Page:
Instead of making loans to help the economy, they’re shoring up their own finances and buying up their competitors.
The country’s financial markets have collapsed, as they tend to do when left without adult supervision, and they’re taking our economy with them. With the large banks refusing to make loans after losing billions on worthless subprime derivatives, the government stepped in and agreed to October’s financial bailout package.
The $700 billion legislation was meant to buy banks’ “troubled assets” for cash, and thus improve banks’ balance sheets to the point that they would lend again. This would mean credit for struggling businesses and households and could encourage expansion and hiring, thus pulling us out of recession.
But it turns out the banks haven’t held up their end of the bargain. All they’re holding up is a glass to a government that would rather shovel cash into the largest banks than take the edge off the recession.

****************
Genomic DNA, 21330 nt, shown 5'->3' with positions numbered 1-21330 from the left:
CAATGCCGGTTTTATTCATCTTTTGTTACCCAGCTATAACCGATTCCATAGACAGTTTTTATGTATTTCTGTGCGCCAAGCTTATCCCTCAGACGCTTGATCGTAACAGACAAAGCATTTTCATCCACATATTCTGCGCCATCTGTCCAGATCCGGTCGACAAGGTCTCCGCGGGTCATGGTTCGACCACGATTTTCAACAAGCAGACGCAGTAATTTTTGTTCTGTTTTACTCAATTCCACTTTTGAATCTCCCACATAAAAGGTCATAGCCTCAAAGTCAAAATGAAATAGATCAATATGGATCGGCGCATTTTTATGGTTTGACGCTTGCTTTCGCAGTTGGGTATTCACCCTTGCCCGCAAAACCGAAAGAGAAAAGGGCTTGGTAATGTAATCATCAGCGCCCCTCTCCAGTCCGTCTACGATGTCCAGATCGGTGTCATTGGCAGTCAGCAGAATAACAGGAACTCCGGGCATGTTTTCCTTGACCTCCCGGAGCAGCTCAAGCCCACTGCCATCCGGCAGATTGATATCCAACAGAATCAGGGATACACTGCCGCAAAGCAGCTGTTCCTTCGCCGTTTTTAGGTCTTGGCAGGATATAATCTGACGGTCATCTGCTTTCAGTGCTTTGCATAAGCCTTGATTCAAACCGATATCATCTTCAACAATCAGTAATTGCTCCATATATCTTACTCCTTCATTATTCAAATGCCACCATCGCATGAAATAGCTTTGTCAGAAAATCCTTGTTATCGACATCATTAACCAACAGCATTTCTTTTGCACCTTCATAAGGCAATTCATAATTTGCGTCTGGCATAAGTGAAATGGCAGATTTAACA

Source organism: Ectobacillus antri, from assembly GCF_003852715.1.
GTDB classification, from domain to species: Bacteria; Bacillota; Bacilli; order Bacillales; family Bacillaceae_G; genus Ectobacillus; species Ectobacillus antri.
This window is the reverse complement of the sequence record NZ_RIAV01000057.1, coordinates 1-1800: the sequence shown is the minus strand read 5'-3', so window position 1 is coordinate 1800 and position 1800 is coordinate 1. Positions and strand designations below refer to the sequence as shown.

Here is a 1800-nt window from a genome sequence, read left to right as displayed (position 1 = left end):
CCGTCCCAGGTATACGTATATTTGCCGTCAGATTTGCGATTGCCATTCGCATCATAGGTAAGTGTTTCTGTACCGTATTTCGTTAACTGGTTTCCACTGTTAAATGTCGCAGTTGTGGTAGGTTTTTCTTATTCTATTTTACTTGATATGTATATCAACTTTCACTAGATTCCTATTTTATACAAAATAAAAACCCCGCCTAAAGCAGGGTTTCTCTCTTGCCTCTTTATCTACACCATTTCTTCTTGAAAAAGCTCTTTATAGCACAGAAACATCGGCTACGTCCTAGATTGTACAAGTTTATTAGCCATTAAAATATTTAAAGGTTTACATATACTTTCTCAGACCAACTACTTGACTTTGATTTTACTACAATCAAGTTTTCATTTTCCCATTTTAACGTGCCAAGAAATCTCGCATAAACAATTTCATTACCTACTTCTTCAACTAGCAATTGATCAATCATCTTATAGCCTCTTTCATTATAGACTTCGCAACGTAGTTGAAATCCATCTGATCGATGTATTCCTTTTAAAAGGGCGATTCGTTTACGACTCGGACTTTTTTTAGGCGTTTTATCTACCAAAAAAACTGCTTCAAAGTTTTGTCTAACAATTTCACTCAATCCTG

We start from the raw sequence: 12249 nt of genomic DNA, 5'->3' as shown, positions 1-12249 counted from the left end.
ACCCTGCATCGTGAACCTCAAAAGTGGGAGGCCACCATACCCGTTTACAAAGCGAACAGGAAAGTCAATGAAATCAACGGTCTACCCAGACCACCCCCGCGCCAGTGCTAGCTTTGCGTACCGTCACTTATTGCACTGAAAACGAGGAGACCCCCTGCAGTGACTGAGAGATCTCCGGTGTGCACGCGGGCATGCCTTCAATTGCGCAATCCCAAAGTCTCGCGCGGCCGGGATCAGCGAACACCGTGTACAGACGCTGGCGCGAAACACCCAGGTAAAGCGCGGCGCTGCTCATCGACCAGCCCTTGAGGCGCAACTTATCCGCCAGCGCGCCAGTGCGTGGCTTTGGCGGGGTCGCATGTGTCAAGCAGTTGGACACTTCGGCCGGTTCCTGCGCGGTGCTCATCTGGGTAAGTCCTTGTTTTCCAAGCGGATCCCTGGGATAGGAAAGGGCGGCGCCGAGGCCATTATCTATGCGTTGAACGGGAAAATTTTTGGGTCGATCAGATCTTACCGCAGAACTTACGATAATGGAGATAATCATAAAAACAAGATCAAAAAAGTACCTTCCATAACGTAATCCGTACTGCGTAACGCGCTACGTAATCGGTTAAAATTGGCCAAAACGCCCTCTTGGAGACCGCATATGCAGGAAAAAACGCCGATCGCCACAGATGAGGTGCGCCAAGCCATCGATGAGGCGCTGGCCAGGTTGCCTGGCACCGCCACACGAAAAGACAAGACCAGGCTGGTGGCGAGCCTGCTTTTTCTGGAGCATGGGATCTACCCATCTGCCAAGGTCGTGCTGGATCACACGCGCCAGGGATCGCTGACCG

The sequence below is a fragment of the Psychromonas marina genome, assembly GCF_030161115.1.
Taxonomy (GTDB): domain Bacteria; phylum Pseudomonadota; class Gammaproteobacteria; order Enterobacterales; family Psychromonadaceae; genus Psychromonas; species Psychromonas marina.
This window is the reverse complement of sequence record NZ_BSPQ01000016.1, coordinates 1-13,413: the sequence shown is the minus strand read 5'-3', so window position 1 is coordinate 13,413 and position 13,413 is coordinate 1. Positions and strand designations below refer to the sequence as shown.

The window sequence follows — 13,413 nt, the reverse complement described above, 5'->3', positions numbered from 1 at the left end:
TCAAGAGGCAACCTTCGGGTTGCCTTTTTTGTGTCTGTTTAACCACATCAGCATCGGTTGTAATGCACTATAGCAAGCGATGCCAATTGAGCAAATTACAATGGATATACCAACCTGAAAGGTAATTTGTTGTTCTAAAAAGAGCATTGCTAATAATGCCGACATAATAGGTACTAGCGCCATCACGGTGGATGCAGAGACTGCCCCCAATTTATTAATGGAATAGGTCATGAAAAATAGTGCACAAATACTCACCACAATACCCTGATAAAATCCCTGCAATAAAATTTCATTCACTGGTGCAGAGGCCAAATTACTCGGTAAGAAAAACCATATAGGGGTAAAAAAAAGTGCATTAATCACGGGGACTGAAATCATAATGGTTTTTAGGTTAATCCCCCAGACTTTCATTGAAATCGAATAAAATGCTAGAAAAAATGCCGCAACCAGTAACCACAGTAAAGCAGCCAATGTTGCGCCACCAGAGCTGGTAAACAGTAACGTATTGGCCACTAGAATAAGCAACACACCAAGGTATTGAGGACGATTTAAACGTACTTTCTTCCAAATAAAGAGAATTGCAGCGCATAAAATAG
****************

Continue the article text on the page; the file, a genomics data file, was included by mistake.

The bailout was highly unpopular, despite a heavy push by the U.S. political leadership. Most citizens apparently couldn’t figure why we should give money to the banks that caused this crisis by buying deeply into the housing bubble. Especially when foreclosures and bankruptcies among regular homeowners are out of control — the Mortgage Bankers Association reports that “a record 1 in 10 American homeowners with a mortgage was either at least one month behind on their payments or in foreclosure at the end of September.” But the plan has not been carried out as advertised — rather than buying the subprime securities from the banks, the government has instead decided to “recapitalize” them. Meaning, invest money in the big banks for some equity, money which the banks could then loan to the staggering economy. Well, at least the part where we give them money went well.